__________________________________________________________________________ BCLK   Bus Clock. This 80ns Clock which synchronizes all memory   transfers. Only the active (falling) edge is used. All other   signals are referenced to this clock. LMB<0:31>   LMB Data and Address Lines. Data, address and commands are   transferred on this bus.       See FIG. 301 for the transmission format.       See Section 3.3 for the formats of data, addresses,       commands and Special commands. LBP<0:3>   Local Byte Parity Bits are asserted by the driver of       the LMB in the cycle following that valid data or       address. Each LBP bit represents odd byte parity for       each of the four bytes which were driven. This is used       for checking the integrity of the bus transfer. The       following table describes the meaning of each of these       signals:     Signal          Meaning      LBP0          zero (high) if the sum of LMB<0:7> mod 2          = 1; one (low) if that sum mod 2 = 0      LBP1          zero (high) if the sum of LMB<8:15> mod 2          = 1; one (low) if that sum mod 2 = 0      LBP2          zero (high) if the sum of LMB<16:23> mod          2 = 1; one (low) if that sum mod 2 = 0      LBP3          zero (high) if the sum of LMB<24:31> mod          2 = 1; one (low) if that sum mod 2 = 0 WAIT   WAIT is driven by either the driver or the receiver of the   LMB. It is a low active, open collector signal. The receiver   asserts WAIT when it is not yet ready to receive the data,   while the sender asserts WAIT when there is not yet good   data on the bus. In the receiver's case, WAIT is the way   of telling the sender that it is not yet ready to receive the   next transfer of data. Anytime WAIT is asserted, the current   operation is pended by the driver of the bus, no matter   who asserted WAIT, and the receiver of the bus must ignore the   data on the LMB lines. (Note that the "driver" of the bus   switches between requestor and requestee for a read   operation.) WAIT can be driven by any node on the LMB which is   not prepared to accept or deliver any data transfer. It may   be asserted at anytime (given proper set up and hold   requirements.)       Note that WAIT cannot be asserted in response to an       address being driven on the LMB as an attempt to hold       that address valid. It must have been asserted at the       same time as the address (valid at the same clock edge)       to successfully stretch the address phase. Therefore,       all nodes are assumed to be able to accept an address       (or data) immediately, as long as WAIT was not asserted       last cycle.       The Requestor (sender), however, may assert WAIT and       BUSY at the same time during the address phase to       effectively stretch that phase. In this case, the       Requestor is expected to hold BUSY down as long as it is       asserting WAIT. Additionally, the Receiver must ignore       the address on the bus until WAIT was not asserted.       Only then does it know that the address was valid at the       last clock edge. The operation will then proceed as       usual. BUSY   BUSY is an open collector signal which indicates that the LMB is   in use even though WAIT may not be asserted. It is asserted only   by the requestor. Generally, it is asserted during the address   phase of a memory operation, but may be asserted longer to   perform either a lock operation (two or more consecutive   memory operations that must be indivisible) or a Block   Transfer (see below). It is asserted low, by the requestor of   the bus at the same time as the address is driven and held until   WAIT was not asserted in the previous cycle. In the case   of a lock, BUSY is asserted as before, but held throughout all   locked operations. It is released at the end of the address   phase of the last memory operation in the locked set.       Block Transfers require the use of BUSY to keep other       requestors off the bus. In this case, the requestor       must assert BUSY in the first address cycle as usual,       then holds it until the 7th 32-bit data transfer was       valid on the LMB and WAIT was not asserted last cycle.       The requestor then releases BUSY and completes the read       or write transfer using the WAIT signal as usual. The       Block Transfer operation appears to all others as a       locked bus transfer. INTR   INTR is an open collector signal used to request the service   of the CPU for a pending interrupt. INTR can be asserted (low)   anytime (with the proper set up and hold restrictions), and will   be serviced by the CPU by way of a Read Special (RSP) or Read   Bus   (RX) command. The CPU will decide which requestor to service   first. When the appropriate RSP or RX command is received, the   acknowledged node must release INTR. Once INTR is asserted,   it must be held until the appropriate RSP command is   received.       This signal may be ignored by the CPU if all interrupts       have been masked out by the operating system. It is       expected that the signal will remain asserted until       interrupts are re-enabled and the CPU recognized this       line by way of a proper RSP or RX command. For an       interrupt condition that cannot be ignored, the NMI line       should be used (see below). NMI        NMI is an open collector signal, asserted low, which       behaves identically to the INTR line (above) except that       it cannot be masked by system software. NMI has a       higher priority than INTR and is used for such things as       the operator "BREAK" key and IOC-to-CPU non device       related communication. REQ --IN   The REQUEST signals allow access to the LMB. It is a REQ --OUT  totem pole, active low, daisy chain which connects all       requestors except the CPU which is not required to drive       REQUEST.       REQ --OUT is asserted low either when REQ --IN is asserted       (which is the daisy chain relay case) or when the       requestor requires a memory transfer. The requestor is       granted the bus when REQ --IN, BUSY and WAIT were not       asserted and it was asserting REQ --OUT. If BUSY, WAIT or       REQ --IN was asserted, the requestor must continue to       assert REQ --OUT until all three become not asserted at a       clock edge. The requestor then asserts BUSY and begins       the bus operation.       The priority is determined by the physical interconnect       order of the REQUEST lines. A higher priority requestor       is asserting the signal if REQ --IN is asserted (low). ERROR  This open collector signal is asserted by any of the connections   on the LMB to indicate some type of fault. The signal   follows the faulty data transfer or the faulty parity   transfer by one cycle. The requestor and/or the master   (CPU) must sense this signal and take appropriate action.   Generally, these are fatal, hard faults such as bus   parity error or multiple bit, non-correctible memory failure.       Once asserted, the ERROR signal must remain asserted       until either the proper RSP command is received, or a       bus RESET is asserted. Any operation in progress must       be, or appear to be, completed. The result of the       operation will be undefined. Specifically, WRITES with       a byte parity error on the data, for instance, may       destroy the addressed location.       NOTE: Correctible errors must be corrected on the fly,       holding the bus (if necessary) via the WAIT line and       must not assert the ERROR signal. At a later time, the       node which corrected the error should interrupt to       explain the soft failure ABORT  ABORT is an open collector, low active signal asserted by a   requestor which wishes to abort its memory operation.   It must be asserted for one BUS --CLK cycle during the address   phase or the cycle immediately following the address phase.   All signals pertaining to this operation must cease by the next   clock edge. This applies to both the requestor and the slave   node. Note that WAIT does not effect how long this signal   lasts. It is, by definition, only one BUS --CLK in duration.       If it is asserted during a read operation, the slave       will abort its operation and stop driving all bus       signals immediately (except, perhaps WAIT, if necessary       for state integrity). In the case of writes, the WRITE       will not occur, and the operation will be aborted as       with reads.       If the ABORT signal is asserted at a time other than       during or immediately following the address phase, the       results are undefined. Particularly, a WRITE operation       may be aborted but the state of the memory location       (and possibly the word above and/or below it) will be       undefined.       An ABORT ends the memory operation. Another may start       only after WAIT has gone away - just as with any other       address phase.       ABORT can only be used to abort Read, Write or Block       type memory operations. It is not valid on any Read       Special, Write Special, Read Bus or Write Bus command. RESET  This open collector master RESET signal is used   exclusively for globally resetting the system. Pulling down on   this signal AT ANY TIME causes a global reset of all state   machines in the CPU, Memory, Video Board(s) and I-Bus. (This   RESET will cause an I --Bus RESET as well). Normally, it will   be used for power up reset, front panel reset and diagnostics,   and will be under control of IOC 201.__________________________________________________________________________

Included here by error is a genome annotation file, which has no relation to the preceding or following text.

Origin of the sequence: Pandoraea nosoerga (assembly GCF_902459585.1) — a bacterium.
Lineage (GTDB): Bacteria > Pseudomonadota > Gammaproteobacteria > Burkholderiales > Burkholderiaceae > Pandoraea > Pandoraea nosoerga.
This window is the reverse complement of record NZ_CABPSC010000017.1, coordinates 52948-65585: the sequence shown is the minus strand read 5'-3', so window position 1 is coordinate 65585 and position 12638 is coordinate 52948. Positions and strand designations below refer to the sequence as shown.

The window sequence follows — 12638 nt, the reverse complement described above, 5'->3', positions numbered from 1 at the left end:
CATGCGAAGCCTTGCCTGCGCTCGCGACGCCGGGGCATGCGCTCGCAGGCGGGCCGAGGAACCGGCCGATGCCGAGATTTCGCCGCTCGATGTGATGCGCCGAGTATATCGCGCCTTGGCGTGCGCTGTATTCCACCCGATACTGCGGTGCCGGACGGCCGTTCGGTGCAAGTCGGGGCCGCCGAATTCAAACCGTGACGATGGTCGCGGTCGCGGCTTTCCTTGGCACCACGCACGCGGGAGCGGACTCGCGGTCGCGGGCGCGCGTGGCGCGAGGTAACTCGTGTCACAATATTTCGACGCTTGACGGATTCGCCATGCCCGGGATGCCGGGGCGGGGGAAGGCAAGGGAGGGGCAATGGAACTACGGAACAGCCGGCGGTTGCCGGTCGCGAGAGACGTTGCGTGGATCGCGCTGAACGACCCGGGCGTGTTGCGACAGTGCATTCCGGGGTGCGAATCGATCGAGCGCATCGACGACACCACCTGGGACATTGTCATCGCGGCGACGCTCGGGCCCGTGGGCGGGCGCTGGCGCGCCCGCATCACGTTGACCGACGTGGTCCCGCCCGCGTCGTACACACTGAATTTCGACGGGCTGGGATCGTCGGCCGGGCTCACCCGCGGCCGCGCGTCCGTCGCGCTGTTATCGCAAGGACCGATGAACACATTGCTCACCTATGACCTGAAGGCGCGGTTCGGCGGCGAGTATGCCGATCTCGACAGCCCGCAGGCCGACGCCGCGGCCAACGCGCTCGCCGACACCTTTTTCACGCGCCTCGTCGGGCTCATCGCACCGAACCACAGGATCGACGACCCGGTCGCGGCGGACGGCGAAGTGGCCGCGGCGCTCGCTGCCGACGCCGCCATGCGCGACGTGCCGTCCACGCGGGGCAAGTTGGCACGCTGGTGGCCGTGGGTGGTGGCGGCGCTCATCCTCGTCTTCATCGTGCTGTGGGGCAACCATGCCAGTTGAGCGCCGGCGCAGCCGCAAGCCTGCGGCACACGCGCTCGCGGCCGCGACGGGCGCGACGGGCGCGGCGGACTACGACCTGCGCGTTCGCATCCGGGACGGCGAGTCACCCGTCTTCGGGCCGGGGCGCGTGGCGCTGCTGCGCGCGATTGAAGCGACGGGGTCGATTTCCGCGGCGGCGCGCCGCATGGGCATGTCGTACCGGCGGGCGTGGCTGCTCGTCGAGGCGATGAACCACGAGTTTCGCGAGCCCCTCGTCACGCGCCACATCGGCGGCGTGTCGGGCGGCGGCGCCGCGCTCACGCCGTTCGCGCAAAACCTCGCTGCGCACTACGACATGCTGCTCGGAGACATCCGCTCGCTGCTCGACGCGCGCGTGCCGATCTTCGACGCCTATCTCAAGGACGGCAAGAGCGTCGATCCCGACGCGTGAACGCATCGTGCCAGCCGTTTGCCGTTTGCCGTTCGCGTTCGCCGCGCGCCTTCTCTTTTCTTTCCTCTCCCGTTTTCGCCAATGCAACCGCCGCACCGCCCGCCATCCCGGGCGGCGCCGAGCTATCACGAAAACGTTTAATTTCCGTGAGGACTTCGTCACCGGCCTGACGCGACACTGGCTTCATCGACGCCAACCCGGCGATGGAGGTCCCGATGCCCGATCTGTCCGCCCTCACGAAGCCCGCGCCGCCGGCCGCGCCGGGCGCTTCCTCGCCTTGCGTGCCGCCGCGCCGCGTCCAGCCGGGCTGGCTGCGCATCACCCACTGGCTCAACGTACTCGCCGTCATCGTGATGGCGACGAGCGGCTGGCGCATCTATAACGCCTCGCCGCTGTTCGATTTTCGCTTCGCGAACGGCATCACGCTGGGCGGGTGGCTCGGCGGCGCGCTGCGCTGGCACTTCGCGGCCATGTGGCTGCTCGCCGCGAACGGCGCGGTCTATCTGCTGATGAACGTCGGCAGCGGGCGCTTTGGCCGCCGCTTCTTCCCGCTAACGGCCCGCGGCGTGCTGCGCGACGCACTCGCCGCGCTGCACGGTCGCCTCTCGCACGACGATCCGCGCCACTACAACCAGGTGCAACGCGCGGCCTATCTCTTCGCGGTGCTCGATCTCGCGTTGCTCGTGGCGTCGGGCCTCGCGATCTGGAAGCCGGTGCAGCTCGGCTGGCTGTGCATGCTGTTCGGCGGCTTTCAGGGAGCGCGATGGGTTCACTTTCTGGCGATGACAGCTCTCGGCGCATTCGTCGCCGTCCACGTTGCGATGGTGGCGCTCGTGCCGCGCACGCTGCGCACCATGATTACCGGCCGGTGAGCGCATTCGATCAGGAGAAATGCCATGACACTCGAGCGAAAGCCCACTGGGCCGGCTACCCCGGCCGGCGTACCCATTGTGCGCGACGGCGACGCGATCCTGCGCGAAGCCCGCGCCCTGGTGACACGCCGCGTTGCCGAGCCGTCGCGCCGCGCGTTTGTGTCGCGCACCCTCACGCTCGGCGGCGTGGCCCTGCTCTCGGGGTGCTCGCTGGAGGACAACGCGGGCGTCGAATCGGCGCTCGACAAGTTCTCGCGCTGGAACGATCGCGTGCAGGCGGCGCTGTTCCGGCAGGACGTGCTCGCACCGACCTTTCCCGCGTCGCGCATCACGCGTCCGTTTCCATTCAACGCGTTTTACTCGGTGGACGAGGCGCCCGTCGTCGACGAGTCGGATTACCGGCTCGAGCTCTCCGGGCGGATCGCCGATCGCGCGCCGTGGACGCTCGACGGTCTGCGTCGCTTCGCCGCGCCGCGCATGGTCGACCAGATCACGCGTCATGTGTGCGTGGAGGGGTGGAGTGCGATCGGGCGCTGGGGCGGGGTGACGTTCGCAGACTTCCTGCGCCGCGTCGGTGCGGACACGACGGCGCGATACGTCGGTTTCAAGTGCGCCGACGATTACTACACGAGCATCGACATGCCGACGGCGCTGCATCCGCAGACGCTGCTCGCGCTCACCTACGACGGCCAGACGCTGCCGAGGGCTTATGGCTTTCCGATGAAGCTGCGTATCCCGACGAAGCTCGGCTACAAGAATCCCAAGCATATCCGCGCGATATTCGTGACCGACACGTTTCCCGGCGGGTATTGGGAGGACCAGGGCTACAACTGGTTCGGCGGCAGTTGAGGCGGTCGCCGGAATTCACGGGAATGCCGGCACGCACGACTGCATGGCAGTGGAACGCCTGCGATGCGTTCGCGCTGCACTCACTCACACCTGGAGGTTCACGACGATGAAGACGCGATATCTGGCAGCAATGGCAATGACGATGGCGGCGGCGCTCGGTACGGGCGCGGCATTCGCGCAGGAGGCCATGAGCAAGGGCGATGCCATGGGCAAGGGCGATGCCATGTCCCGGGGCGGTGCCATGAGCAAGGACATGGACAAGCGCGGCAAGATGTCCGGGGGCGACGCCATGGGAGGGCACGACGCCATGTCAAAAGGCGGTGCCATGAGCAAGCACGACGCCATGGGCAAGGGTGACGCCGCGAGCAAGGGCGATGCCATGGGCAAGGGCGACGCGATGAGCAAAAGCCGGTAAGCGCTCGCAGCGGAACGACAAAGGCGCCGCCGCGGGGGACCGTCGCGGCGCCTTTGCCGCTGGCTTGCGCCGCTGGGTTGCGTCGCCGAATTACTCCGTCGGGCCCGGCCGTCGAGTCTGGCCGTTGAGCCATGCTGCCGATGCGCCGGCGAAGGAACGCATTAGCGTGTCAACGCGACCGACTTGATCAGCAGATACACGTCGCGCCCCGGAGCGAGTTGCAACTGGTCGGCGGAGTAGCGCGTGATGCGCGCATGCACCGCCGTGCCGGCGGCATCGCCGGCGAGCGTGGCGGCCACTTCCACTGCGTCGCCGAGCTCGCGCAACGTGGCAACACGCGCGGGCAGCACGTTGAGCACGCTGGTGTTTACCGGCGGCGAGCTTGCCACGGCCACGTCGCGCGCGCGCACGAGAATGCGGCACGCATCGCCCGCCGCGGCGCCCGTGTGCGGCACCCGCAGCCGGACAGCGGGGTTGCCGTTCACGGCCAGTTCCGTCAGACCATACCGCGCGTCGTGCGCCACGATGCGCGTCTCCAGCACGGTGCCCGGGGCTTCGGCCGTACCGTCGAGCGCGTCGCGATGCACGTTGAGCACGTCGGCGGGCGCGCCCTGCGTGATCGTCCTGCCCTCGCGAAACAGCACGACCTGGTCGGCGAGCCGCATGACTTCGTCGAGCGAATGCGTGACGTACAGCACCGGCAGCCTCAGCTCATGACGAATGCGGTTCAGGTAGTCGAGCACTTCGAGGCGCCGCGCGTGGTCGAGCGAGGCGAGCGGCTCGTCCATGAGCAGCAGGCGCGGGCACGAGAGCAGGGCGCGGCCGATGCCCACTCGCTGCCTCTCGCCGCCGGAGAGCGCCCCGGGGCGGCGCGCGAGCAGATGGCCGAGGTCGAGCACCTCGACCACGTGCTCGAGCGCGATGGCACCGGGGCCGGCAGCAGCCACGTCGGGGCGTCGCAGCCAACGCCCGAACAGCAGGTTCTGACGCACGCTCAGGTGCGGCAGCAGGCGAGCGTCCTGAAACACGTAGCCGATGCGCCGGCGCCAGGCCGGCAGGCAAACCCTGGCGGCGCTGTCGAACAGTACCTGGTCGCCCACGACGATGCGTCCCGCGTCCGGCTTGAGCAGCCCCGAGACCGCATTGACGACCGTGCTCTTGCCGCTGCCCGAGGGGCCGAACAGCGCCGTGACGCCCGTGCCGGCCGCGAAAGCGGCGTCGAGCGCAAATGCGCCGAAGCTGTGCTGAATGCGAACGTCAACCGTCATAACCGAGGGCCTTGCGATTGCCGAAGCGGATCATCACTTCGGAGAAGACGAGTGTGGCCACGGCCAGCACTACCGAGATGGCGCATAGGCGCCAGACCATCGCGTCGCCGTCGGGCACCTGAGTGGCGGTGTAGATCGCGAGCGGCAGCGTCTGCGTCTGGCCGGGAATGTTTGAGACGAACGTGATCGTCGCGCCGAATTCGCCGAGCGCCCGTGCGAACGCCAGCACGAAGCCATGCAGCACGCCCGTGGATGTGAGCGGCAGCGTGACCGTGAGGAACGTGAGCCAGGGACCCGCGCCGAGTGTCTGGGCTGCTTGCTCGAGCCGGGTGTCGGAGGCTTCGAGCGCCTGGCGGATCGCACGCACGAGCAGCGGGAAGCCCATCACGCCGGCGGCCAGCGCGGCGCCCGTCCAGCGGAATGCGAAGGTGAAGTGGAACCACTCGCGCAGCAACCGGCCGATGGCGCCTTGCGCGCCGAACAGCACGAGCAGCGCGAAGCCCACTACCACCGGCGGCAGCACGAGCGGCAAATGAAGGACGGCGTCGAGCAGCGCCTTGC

3.3 Commands